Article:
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Extreme heat in Mecca as 2 million people perform Hajj today

Maryam Al-Ansari, Sunday June 16, 2024 - 13:06 AEST


Over the past few weeks 1.83 million Muslims for around the world made their way to Mecca, Saudi Arabia to perform the religious pilgrimage, Hajj. Hajj is considered a cornerstone of Islam and every Muslim aims to perform these rituals once in their lifetime. It occurs every year on the 10th day of the final month of the lunar calendar (Thul Hijjah), which in 2024 happens to be on Sunday the 16th of June in Saudi Arabia. 


For many 2024 would be the year they would complete this religious milestone. However, there is one downside. Hajj of 2024 is set in the middle of the Middle East's summer, with temperatures over the Hajj period averaging 44 degrees during the day and 31 degrees overnight. 


As the rituals come to a climax, so do the temperatures, with temperatures expected to reach 49 degrees on Sunday afternoon. An extreme heat alert is issued for Mecca and the Saudi Government has prepared important locations used for Hajj with different cooling methods. 




The haram (mosque where the Ka’aba is located) has ground-cooling marble floors 


Roads that the Hujjaj (people performing Hajj) will be walking along are painted white to reflect sunlight and reduce asphalt heating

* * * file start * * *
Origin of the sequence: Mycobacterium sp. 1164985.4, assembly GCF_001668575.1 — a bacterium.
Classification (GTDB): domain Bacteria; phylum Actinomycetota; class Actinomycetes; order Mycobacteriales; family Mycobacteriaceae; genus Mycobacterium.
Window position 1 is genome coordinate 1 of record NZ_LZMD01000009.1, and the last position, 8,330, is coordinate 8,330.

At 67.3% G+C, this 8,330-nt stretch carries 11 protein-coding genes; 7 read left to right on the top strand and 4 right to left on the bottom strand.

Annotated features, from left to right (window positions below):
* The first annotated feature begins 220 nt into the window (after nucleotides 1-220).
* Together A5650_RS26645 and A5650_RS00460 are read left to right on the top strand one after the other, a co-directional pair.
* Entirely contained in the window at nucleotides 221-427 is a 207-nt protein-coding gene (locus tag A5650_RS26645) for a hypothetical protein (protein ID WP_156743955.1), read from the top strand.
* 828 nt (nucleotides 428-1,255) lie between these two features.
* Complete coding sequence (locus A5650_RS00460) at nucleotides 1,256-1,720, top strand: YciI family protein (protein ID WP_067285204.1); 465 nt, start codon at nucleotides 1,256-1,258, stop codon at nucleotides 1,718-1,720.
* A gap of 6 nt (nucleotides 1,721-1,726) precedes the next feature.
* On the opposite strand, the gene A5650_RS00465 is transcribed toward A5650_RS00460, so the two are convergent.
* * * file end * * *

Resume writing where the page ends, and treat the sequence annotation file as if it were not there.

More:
Large fans which spray water are installed along the paths and at major locations 


The tents on Mt Arafat are made of fire-resistant and heat-resistant materials as well as being equipped with air conditioning 


Maintaining and planting 600,000 Neem trees on and along Mt Arafat to increase cooling via shade, breaking hot desert winds and transpiration 




Not to add the 5,000 first aid volunteers, 1,600 personnel with medical units and 30 rapid response teams out on duty. 


 


Photo 1) A Neem tree in a tent on Mt Arafat during Hajj (taken by Maryam Al-Ansari) 


These methods are used to reduce heat stress for the Hujjaj, as well as comply with religious requirements of all the different Muslim sects which will be present at Hajj. The "Research and Innovation Center" at King Faisal Specialist Hospital have reported a 47.6% reduction in mortality rate associated with heat stroke and exhaustion during Hajj in the past 40 years, even though the average annual temperature has increased by 0.4 degrees in that same time. 


Though an impressive statistic, it must be noted that Hajj doesn't take place in summer every year. Because the lunar calendar is around 11 days shorter than the Gregorian calendar, the date shifts earlier each year. For example, Hajj was during autumn ten years ago, and during winter twenty years ago.  


This means that the Saudi government hasn't experienced such temperatures during the Hajj season before and despite their efforts, there have unfortunately been a few casualties. Six Hujjaj have lost their lives to heat stroke so far, all Jordanian citizens. With medical records showing 8,400 reported cases of heat stress last Hajj, let's hope that we will have no more casualties as both the rituals and the temperature reaches its peak. 


- Weatherzone

© Weatherzone 2024

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